By JOHN ROMANO
© St. Petersburg Times, published November 26, 2000
ST. PETERSBURG -- The longer the Devil Rays play, the younger they get.
Between prospects acquired in midseason trades and home-grown players nearing the majors, the Rays have one of the youngest 40-man rosters.
Tampa Bay may have deviated from its original plan last season when it spent millions to sign veteran free agents, but that never altered the franchise's focus on the farm system.
Twenty-five of the players on the 40-man roster have two years or less of major-league service. And more than half of those were players who began their pro careers with Tampa Bay.
"I think we have 15 or 16 players on the protected list who have a year's service time or less. I don't think you'll find another major-league team with that many young players," general manager Chuck LaMar said. "I think the list of prospects on the protected list looks pretty impressive."
The idea behind acquiring players like Greg Vaughn, Gerald Williams and Vinny Castilla last season was to bridge the gap for a couple of years until some of the prospects were ready to reach the majors.
The plan bombed because the veterans failed to come through, but the Rays remain on the same course. Tampa Bay hopes to remain competitive in 2001 with that same veteran core, but slowly will begin integrating the younger players into the lineup. Depending on the team's success, or lack thereof, the changes could begin as soon as midseason.
Second baseman Brent Abernathy, third baseman Aubrey Huff, right-hander Matt White and maybe even outfielder Josh Hamilton could join other 20-somethings like Ryan Rupe and Felix Martinez by July.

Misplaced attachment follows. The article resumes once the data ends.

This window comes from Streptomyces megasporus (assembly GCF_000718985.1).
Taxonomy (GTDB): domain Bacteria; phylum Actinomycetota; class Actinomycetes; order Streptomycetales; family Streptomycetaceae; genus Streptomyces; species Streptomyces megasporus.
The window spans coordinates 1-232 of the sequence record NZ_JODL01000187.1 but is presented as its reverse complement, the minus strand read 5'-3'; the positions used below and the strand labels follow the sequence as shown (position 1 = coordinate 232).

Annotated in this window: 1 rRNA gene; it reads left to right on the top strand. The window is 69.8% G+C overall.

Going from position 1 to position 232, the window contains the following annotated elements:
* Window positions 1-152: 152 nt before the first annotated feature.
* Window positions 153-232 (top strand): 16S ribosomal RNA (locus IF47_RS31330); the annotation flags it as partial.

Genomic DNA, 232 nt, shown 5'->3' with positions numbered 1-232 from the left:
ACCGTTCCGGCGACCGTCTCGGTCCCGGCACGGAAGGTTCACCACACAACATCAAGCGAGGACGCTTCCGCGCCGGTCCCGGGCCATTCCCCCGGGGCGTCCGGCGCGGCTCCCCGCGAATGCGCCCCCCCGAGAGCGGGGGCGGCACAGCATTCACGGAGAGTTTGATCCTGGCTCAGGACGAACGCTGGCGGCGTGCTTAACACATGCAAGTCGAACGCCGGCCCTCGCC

Outfielders Carl Crawford and Kenny Kelly and pitchers Jesus Colome and Travis Harper may only be a year behind.
All of which explains why the Rays were willing to cut veterans like Quinton McCracken and Miguel Cairo last week when it became necessary to create roster space to protect prospects like Colome, White and Harper from next week's Rule 5 draft.
"We said all along the decisions were going to get tougher when we had to protect our prospects," LaMar said. "But, really, there was no other decision to make. We have to protect our younger players. They are the future of this franchise."
NAME GAME: Reports the Rays are talking to Kansas City about outfielder Johnny Damon appear exaggerated. The clubs spoke briefly about Damon two weeks ago, but did not go into specifics. ... Tampa Bay talked to the Padres last month about Bret Boone, but those discussions were halted when San Diego declined to exercise a $4-million option on the second baseman. Now that Boone is a free agent, Tampa Bay's interest has waned because his price likely will go up and he will seek a multiyear deal.
JUST WONDERING: How do you suppose Ken Griffey and Barry Larkin are feeling this off-season? The Reds convinced both to accept smaller contracts to remain in Cincinnati and, months later, began a major salary dump. Between trades and waivers, the Reds have unloaded two starting pitchers, a starting catcher, a utility infielder who hit .334 with 12 homers last year, and an outfielder. In return, they have gotten eight minor-leaguers.
SAVING GRACE: After 13 seasons in Chicago, Mark Grace appears headed out of town. Grace, 36, expressed disappointment in Cubs president/general manager Andy McPhail, who apparently has not pursued the career .308 hitter. "Andy McPhail is making this an easy decision for me ... by not showing any interest at all. He's made it crystal clear he doesn't want me around anymore. That takes a lot of the heartache out of it," Grace told the Daily Herald in suburban Chicago. MAC IS BACK: Mark McGwire, who fought the idea of surgery all summer, finally submitted to the procedure after doctors could not guarantee that a damaged tendon in his right knee would heal with just rehabilitation. McGwire told Cardinals general manager Walt Jocketty his knee feels great less than a month after surgery.
-- Information from other news organizations was used in this report.
Rays' 40-man roster has 16 players with less than one year of service time in the majors and more than half the roster has two years or less: